this is an argument many are making. I’m not entirely convinced by it. more likely Trump is just an old-fashioned liar pic.twitter.com/RHkPA3lj5N
— Ed West (@edwest) January 24, 2017
I’ve seen a few back-and-forths on this topic. My conclusion is that the participants are largely talking past each other, which is further evidence, as if any were needed, that Twitter is absolutely useless for trying to discuss anything containing the slightest depth or nuance. Please, people: just use it to post a link to an essay written on a blog or website. Stop trying to talk with a mouthful of novocaine, stop trying to sprint in a three-legged sack race, and stop trying to argue about detailed subjects in multiple sentence fragments. I beg you.
Anyway, yes, obviously, dishonesty is as old as the human species. What Malik is driving at, in my opinion, is that the postmodern left in particular has spent decades pouring acid on the concept of objectivity itself, which has created the opportunity for someone like Trump to brazenly disregard even a pretense of honesty. Allow me to elaborate by breezily conveying a few centuries’ worth of complex intellectual trends in a pocket summary.
Around the period of time in European history which we conventionally refer to as “the Enlightenment,” many people, understandably and reasonably enough, began to wonder if human society and culture could be explained by means of a few basic, inviolable laws in the same way that Newton had so successfully explained the natural world. Their hopes have remained unrealized to this day, with “scientism” being a term of disparagement often used against those who have closely hewed to that original vision.
Postmodernism was born as a result of the widespread disillusionment with the unintended consequences of mankind’s efforts to direct society according to scientific principles, which seemed to confirm that all our science and technology had accomplished was to make our worst impulses more lethal and efficient. While most (but not all, it must be said) postmodernists would concede that “facts” and “truth” apply in the realm of the natural sciences (excepting, perhaps, biology), they tend to be opposed to the idea of the terms having stable meaning in the realms of culture, society, and politics.
Nietzsche famously said that “there are no facts, only interpretations.” It’s difficult to know precisely what he meant by that, how seriously he intended it to be understood, or how far he would have liked to see it taken. His disciple Foucault, however, took the idea much further, perhaps doing more than anyone else to popularize the ideas animating many of today’s pomo radicals. When you hear someone’s rational argument being reduced to the predictable sum of their race, class or gender and dismissed accordingly, or when you hear the idea of objective, disinterested truth being scorned as nothing more than the most subtle, devious attempt yet by the Cishet White Patriarchy to exert hegemonic control over the discourse by presenting its own biased, tendentious values as neutral and universal, you can imagine Foucault’s bald head lurking in the background, nodding approvingly.
The postmodern left didn’t invent “alternative facts” so much as corrode the idea that there could ever be an respected position from which one could meaningfully condemn “alternative facts” as false. If cultural life is nothing but an endless power struggle between opposing groups with no means to morally distinguish between them, then Lewis Carroll’s Humpty Dumpty may have been the first Foucauldian postmodernist when he claimed, in response to Alice’s naïve assertion that words must have stable meanings, that the only thing that mattered was which meaning was to be master. For many of them, though, this is little more than an academic parlor game. Deconstructing the normative and epistemological foundations of Western culture is just a way to compete for status among other clever, disaffected academics, who otherwise live perfectly conventional lives outside the lecture hall. Others, however, are prepared to put such ideas to use outside of academia.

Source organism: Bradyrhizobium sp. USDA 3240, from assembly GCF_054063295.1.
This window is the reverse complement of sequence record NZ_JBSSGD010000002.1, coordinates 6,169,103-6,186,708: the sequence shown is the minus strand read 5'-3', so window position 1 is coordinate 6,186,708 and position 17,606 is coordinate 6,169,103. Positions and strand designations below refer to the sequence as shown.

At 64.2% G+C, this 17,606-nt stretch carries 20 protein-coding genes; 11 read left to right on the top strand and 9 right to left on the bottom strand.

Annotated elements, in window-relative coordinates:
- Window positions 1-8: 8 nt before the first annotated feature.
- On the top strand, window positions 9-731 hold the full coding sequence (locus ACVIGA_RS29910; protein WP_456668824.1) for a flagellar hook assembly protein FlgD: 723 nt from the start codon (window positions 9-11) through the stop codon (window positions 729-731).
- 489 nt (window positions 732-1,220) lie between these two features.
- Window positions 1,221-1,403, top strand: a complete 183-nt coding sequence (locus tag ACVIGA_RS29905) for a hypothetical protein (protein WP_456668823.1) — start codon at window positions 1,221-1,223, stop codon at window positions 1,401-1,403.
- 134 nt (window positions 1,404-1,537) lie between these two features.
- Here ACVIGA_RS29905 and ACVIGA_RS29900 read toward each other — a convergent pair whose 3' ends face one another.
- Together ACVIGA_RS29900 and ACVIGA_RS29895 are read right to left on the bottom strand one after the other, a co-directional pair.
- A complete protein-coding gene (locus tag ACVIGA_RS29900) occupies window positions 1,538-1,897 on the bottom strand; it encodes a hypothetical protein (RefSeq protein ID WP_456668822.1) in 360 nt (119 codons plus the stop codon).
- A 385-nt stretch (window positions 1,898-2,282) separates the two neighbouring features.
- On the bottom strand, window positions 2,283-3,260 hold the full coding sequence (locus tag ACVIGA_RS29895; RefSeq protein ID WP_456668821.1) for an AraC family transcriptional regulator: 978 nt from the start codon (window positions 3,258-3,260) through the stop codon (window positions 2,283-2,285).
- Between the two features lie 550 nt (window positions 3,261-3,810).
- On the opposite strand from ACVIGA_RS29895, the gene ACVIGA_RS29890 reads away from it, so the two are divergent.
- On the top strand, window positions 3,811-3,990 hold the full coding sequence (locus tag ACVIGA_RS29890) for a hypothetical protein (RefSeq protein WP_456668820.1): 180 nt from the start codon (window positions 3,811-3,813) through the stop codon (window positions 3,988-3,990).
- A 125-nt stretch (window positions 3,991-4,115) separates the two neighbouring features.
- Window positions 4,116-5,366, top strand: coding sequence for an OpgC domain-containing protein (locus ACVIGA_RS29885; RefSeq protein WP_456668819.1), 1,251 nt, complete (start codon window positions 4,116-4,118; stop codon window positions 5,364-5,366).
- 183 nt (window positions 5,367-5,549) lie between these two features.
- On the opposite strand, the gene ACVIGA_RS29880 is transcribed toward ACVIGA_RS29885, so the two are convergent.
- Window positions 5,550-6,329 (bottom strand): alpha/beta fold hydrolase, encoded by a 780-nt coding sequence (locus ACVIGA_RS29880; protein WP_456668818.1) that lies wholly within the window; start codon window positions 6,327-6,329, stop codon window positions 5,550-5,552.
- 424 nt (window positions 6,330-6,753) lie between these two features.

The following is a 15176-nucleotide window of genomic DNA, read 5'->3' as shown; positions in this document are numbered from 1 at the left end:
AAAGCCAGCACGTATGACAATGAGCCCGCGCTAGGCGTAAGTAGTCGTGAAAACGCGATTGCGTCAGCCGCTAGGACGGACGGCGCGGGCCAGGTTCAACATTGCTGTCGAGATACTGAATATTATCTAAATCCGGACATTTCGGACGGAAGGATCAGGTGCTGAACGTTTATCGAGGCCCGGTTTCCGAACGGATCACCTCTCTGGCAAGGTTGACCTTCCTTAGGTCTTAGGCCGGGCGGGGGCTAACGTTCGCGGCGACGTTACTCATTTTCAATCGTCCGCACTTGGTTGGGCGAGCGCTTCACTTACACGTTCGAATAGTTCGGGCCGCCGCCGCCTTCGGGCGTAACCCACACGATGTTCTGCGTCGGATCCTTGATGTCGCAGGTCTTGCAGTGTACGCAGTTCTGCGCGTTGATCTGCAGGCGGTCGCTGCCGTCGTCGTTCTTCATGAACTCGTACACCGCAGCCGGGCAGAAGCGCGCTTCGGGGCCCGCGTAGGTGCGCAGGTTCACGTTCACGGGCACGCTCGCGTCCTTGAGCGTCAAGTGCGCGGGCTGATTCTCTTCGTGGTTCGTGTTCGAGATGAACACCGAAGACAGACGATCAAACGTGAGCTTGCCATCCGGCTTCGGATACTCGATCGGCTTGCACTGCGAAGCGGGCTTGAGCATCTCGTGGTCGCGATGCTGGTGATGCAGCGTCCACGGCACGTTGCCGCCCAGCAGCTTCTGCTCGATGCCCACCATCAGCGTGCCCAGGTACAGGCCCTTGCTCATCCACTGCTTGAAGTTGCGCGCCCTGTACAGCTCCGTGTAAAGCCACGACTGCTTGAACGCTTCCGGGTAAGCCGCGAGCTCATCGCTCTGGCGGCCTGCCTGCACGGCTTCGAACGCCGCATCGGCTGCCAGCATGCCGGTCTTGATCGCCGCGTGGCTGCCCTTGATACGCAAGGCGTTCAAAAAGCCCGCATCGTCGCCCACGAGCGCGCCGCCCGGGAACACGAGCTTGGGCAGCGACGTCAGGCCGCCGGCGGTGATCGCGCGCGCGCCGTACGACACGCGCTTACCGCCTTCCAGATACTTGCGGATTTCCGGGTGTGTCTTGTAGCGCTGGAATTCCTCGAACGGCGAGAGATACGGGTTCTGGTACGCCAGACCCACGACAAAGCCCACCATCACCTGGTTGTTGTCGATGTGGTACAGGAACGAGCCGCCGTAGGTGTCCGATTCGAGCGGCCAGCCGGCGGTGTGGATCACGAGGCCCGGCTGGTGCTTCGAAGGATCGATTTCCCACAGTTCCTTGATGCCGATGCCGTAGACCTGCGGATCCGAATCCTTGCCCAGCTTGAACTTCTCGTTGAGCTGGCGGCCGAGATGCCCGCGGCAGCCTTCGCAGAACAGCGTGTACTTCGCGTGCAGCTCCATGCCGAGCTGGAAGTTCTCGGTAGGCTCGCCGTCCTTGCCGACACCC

When Trump made the clearly risible claim that there were millions more people attending his inauguration than reported by the media, many people wondered why he would bother to lie about something so trivial, not to mention obviously untrue. Most bien pensant progressives responded along the lines of, “Because he’s a stupid, insane Rethuglican; it’s just the nature of the beast, hurr hurr!” I would suggest instead that he was simply planting his flag, rallying his supporters around a narrative. He’s been saying to his supporters all along, “The media are biased against people like you and me.” They already believed it anyway, and not without reason. They’re ready and willing to fight about it. They don’t need a good reason to fight about it, they just need a reason. Crowd size? Sure, why not. You’ve got your narrative, we’ve got ours. The only question is which is to be master, that’s all. Let’s do this thing.
The postmodern left, like a bunch of Will Ropers, have made clear their eagerness to cut down every last pretense to objectivity and civility in order to get at the Devil of oppression. We see another illustration of this in the pathetic spectacle of progressives competing to show which of them is more ready and willing to punch a Nazi, even if the Nazi in question has only been elevated from an insignificant fringe figure to an international celebrity thanks to progressive media giving him and his followers a disproportionate amount of undeserved attention in the first place. Out of reckless irresponsibility, they’ve created a battleground upon which they are woefully unprepared to fight. Now the Devil has turned around on them, eager to fight under these terms on this terrain.